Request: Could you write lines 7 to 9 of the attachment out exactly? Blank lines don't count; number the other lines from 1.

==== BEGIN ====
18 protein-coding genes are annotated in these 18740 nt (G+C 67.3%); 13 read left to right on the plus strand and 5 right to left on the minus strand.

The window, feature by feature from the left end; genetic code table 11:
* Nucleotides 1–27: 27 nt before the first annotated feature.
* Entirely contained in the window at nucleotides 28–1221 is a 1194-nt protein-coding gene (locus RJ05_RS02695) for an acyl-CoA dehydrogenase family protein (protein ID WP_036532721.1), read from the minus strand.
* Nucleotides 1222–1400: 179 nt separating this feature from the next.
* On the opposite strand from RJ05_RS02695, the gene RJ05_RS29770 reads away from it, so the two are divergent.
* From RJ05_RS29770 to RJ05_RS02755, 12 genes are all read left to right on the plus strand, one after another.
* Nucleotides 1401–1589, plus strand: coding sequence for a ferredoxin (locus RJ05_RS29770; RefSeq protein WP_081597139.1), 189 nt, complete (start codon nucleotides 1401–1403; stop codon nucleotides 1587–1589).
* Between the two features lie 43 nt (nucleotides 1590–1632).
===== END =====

* From RJ05_RS29770 to RJ05_RS02755, 12 genes are all read left to right on the plus strand, one after another.
* Nucleotides 1401–1589, plus strand: coding sequence for a ferredoxin (locus RJ05_RS29770; RefSeq protein WP_081597139.1), 189 nt, complete (start codon nucleotides 1401–1403; stop codon nucleotides 1587–1589).
* Between the two features lie 43 nt (nucleotides 1590–1632).